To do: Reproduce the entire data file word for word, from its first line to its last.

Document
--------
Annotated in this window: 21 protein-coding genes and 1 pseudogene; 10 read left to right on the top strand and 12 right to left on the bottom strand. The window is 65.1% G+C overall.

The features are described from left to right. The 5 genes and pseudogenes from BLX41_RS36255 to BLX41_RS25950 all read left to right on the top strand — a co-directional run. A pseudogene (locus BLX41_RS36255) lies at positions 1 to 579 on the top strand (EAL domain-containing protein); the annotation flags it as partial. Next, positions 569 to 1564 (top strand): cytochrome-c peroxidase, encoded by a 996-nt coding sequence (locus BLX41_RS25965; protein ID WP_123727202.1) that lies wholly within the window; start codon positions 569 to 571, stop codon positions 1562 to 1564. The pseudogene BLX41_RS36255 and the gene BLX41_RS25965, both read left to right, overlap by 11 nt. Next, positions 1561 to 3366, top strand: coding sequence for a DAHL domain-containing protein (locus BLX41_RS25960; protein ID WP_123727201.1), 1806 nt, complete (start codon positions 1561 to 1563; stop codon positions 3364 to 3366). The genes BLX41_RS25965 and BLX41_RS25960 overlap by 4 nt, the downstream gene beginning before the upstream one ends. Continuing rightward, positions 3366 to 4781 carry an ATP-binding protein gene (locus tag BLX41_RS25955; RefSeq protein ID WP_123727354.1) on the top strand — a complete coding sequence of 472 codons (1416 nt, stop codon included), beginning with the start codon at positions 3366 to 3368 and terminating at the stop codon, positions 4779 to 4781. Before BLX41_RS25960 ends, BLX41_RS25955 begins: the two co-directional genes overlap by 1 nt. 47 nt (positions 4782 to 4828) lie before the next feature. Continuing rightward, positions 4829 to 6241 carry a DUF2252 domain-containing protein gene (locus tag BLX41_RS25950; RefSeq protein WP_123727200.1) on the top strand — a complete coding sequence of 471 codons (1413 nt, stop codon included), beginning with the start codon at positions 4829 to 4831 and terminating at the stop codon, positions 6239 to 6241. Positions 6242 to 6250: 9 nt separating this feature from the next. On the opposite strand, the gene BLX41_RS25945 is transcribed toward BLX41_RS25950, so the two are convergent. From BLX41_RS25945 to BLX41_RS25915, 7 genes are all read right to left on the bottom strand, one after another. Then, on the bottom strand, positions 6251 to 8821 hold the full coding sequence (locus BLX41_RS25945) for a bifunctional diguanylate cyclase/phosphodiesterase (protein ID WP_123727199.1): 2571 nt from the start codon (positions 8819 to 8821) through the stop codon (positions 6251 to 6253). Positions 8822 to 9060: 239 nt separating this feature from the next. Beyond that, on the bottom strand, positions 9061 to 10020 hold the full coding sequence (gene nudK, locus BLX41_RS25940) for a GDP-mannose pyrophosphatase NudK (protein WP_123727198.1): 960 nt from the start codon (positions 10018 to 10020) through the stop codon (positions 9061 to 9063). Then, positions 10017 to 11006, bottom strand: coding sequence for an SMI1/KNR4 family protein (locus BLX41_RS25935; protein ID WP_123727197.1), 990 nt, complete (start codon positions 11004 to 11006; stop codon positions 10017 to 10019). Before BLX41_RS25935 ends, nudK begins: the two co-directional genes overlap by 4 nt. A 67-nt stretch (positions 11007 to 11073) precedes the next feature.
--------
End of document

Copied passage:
Annotated in this window: 21 protein-coding genes and 1 pseudogene; 10 read left to right on the top strand and 12 right to left on the bottom strand. The window is 65.1% G+C overall.

The features are described from left to right. The 5 genes and pseudogenes from BLX41_RS36255 to BLX41_RS25950 all read left to right on the top strand — a co-directional run. A pseudogene (locus BLX41_RS36255) lies at positions 1 to 579 on the top strand (EAL domain-containing protein); the annotation flags it as partial. Next, positions 569 to 1564 (top strand): cytochrome-c peroxidase, encoded by a 996-nt coding sequence (locus BLX41_RS25965; protein ID WP_123727202.1) that lies wholly within the window; start codon positions 569 to 571, stop codon positions 1562 to 1564. The pseudogene BLX41_RS36255 and the gene BLX41_RS25965, both read left to right, overlap by 11 nt. Next, positions 1561 to 3366, top strand: coding sequence for a DAHL domain-containing protein (locus BLX41_RS25960; protein ID WP_123727201.1), 1806 nt, complete (start codon positions 1561 to 1563; stop codon positions 3364 to 3366). The genes BLX41_RS25965 and BLX41_RS25960 overlap by 4 nt, the downstream gene beginning before the upstream one ends. Continuing rightward, positions 3366 to 4781 carry an ATP-binding protein gene (locus tag BLX41_RS25955; RefSeq protein ID WP_123727354.1) on the top strand — a complete coding sequence of 472 codons (1416 nt, stop codon included), beginning with the start codon at positions 3366 to 3368 and terminating at the stop codon, positions 4779 to 4781. Before BLX41_RS25960 ends, BLX41_RS25955 begins: the two co-directional genes overlap by 1 nt. 47 nt (positions 4782 to 4828) lie before the next feature. Continuing rightward, positions 4829 to 6241 carry a DUF2252 domain-containing protein gene (locus tag BLX41_RS25950; RefSeq protein WP_123727200.1) on the top strand — a complete coding sequence of 471 codons (1413 nt, stop codon included), beginning with the start codon at positions 4829 to 4831 and terminating at the stop codon, positions 6239 to 6241. Positions 6242 to 6250: 9 nt separating this feature from the next. On the opposite strand, the gene BLX41_RS25945 is transcribed toward BLX41_RS25950, so the two are convergent. From BLX41_RS25945 to BLX41_RS25915, 7 genes are all read right to left on the bottom strand, one after another. Then, on the bottom strand, positions 6251 to 8821 hold the full coding sequence (locus BLX41_RS25945) for a bifunctional diguanylate cyclase/phosphodiesterase (protein ID WP_123727199.1): 2571 nt from the start codon (positions 8819 to 8821) through the stop codon (positions 6251 to 6253). Positions 8822 to 9060: 239 nt separating this feature from the next. Beyond that, on the bottom strand, positions 9061 to 10020 hold the full coding sequence (gene nudK, locus BLX41_RS25940) for a GDP-mannose pyrophosphatase NudK (protein WP_123727198.1): 960 nt from the start codon (positions 10018 to 10020) through the stop codon (positions 9061 to 9063). Then, positions 10017 to 11006, bottom strand: coding sequence for an SMI1/KNR4 family protein (locus BLX41_RS25935; protein ID WP_123727197.1), 990 nt, complete (start codon positions 11004 to 11006; stop codon positions 10017 to 10019). Before BLX41_RS25935 ends, nudK begins: the two co-directional genes overlap by 4 nt. A 67-nt stretch (positions 11007 to 11073) precedes the next feature.